Discovery of Rare Genetic Mutation Associated with TS

While the underlying cause in the majority of Tourette Syndrome cases remains elusive, there is compelling evidence that, in many families with a history of the disorder, the inheritance of certain genes could cause or contribute to the development of the condition.

Dr. Matthew State and colleagues at the Yale School of Medicine have published a research study in The New England Journal of Medicine, in which they discuss a defect in a gene called L-histidine decarboxylase or HDC. The researchers believe this defect is responsible for the development of TS in two generations of a particular family: a father and eight of his children. However, this gene defect was not found in hundreds of other families with TS, whose DNA was analyzed in the same study. Accordingly, it appears the HDC gene defect is a rare cause of TS.

Regardless, the discovery by Dr. State and colleagues could be a key development in our understanding of the brain changes that occur in TS patients. HDC is important for the production of histamine, which is well known for its role in allergies, but it is also present in the brain, where it is involved in communication between nerve cells. The HDC gene defect in the family with TS appears to interfere with the production and levels of histamine in certain parts of the brain. This finding raises the possibility that drugs that can alter the histamine systems in the brain might have a therapeutic benefit for TS. Thus, the study published by Dr. State and his colleagues could open new avenues of research and discovery.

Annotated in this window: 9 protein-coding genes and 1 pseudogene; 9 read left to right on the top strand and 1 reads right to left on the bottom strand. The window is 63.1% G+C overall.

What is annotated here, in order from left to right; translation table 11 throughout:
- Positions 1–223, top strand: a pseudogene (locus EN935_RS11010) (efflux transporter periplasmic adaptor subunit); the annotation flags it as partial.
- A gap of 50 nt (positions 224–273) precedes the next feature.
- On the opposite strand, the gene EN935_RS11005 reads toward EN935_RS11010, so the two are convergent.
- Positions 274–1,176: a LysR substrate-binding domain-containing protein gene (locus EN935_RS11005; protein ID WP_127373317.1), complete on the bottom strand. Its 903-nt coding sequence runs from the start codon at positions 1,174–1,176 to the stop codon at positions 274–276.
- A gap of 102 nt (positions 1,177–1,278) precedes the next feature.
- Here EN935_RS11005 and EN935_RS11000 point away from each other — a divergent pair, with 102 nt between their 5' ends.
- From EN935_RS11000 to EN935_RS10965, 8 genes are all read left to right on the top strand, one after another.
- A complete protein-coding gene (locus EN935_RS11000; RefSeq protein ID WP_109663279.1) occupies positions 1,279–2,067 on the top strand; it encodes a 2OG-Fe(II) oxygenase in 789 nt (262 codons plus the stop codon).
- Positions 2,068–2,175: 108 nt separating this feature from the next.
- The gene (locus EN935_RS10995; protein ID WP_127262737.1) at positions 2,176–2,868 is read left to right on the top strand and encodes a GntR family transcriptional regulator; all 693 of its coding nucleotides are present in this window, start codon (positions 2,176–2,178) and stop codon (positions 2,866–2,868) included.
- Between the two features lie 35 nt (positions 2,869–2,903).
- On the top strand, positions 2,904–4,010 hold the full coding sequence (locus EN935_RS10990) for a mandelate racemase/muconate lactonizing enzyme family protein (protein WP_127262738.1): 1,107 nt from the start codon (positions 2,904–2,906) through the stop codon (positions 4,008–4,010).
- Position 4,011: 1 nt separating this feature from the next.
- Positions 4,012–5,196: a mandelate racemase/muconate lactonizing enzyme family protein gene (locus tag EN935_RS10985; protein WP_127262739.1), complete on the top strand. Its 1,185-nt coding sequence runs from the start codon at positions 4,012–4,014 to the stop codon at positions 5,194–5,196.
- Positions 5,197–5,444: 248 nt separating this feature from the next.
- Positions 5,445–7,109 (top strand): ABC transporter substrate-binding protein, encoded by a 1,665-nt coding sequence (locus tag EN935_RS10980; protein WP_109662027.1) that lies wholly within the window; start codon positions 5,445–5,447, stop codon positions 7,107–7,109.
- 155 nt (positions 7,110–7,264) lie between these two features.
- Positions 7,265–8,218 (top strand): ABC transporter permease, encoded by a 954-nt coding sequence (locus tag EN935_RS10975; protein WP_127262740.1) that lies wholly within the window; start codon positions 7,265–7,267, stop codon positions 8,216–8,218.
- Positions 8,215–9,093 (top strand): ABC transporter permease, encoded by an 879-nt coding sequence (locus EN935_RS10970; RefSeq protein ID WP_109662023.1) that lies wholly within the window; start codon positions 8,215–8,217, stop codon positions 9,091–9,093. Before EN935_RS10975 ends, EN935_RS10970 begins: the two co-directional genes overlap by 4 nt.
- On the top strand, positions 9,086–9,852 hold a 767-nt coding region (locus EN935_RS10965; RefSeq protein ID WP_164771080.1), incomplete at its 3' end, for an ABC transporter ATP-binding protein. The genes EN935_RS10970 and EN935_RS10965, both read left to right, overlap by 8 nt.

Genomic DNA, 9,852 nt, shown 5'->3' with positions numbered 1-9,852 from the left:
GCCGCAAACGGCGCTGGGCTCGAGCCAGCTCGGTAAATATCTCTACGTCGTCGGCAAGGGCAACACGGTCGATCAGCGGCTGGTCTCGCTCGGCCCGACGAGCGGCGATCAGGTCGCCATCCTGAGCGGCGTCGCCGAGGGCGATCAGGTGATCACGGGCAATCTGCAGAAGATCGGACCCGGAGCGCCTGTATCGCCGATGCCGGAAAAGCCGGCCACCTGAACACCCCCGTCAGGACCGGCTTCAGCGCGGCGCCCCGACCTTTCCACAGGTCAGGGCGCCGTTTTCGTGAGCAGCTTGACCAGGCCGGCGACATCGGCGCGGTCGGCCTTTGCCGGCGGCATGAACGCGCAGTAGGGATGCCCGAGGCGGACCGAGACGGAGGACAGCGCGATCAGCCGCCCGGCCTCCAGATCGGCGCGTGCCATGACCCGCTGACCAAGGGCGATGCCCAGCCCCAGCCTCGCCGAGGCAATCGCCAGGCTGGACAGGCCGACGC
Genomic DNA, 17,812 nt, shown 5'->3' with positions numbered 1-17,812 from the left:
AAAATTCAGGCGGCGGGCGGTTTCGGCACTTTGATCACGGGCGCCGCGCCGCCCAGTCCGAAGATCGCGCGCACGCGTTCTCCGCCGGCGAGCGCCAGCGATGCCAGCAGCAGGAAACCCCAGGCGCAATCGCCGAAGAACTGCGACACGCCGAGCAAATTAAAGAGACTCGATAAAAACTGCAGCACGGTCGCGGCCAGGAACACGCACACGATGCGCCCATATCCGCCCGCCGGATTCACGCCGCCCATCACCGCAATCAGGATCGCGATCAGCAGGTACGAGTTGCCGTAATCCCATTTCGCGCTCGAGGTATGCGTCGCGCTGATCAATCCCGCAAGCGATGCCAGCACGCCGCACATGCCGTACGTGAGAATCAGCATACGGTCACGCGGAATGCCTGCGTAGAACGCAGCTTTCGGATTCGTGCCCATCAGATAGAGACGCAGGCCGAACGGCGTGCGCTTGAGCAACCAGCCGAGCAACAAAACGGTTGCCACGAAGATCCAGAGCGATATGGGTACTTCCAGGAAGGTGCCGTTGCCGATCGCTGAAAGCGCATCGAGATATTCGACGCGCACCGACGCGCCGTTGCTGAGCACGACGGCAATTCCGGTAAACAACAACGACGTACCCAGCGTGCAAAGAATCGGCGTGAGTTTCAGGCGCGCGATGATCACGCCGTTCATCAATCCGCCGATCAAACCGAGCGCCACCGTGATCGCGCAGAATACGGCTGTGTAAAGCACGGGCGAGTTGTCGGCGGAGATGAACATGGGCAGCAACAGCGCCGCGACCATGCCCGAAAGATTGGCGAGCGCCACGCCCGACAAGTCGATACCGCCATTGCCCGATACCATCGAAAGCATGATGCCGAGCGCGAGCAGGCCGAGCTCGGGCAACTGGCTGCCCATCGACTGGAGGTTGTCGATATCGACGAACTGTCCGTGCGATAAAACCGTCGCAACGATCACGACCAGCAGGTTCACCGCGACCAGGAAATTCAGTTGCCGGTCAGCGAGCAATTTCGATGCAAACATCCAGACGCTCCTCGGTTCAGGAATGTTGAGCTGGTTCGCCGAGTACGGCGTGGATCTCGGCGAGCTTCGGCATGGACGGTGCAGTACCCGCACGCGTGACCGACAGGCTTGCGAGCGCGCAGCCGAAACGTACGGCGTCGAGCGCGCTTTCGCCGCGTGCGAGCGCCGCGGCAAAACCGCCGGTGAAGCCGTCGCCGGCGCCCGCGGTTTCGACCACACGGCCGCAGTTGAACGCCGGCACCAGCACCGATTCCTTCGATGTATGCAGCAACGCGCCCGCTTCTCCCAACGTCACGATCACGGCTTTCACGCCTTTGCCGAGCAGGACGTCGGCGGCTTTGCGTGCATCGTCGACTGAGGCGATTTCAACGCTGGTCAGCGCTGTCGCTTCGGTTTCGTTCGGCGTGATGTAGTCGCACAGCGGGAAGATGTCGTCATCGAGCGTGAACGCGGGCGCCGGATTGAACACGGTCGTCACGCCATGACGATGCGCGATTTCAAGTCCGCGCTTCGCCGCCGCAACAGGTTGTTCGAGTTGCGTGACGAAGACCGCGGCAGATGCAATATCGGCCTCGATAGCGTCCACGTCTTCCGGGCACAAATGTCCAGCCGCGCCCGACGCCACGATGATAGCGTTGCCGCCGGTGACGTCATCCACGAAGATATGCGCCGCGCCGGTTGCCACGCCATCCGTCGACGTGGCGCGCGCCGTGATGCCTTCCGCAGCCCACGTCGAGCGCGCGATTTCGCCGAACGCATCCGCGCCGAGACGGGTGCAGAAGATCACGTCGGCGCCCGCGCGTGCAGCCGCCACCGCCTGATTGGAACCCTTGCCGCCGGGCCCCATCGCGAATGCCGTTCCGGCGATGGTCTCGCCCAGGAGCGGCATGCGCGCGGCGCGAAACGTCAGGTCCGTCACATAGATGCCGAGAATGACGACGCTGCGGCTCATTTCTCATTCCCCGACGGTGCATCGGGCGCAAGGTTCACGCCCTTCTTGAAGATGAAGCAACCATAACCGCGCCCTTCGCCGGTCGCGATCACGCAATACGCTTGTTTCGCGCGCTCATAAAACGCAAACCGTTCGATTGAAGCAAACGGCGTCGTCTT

The National TSA was instrumental in referring the noted family to Dr. State’s group. In addition to the Yale study authors, two members of the TSA’s International Consortium for Genetics (David Pauls, Ph.D., and Harvey Singer, M.D.) and a member of the TSA’s Medical Advisory Board (Donald Gilbert, M.D.) participated in the study.

We encourage all members of the TS community to assist researchers in their efforts to better understand and develop therapies for TS.

(Also reference this related WSJ report from earlier this month. A subscription may be required to read the entire article.)


Leave a Reply

Fill in your details below or click an icon to log in: Logo

You are commenting using your account. Log Out /  Change )

Twitter picture

You are commenting using your Twitter account. Log Out /  Change )

Facebook photo

You are commenting using your Facebook account. Log Out /  Change )

Connecting to %s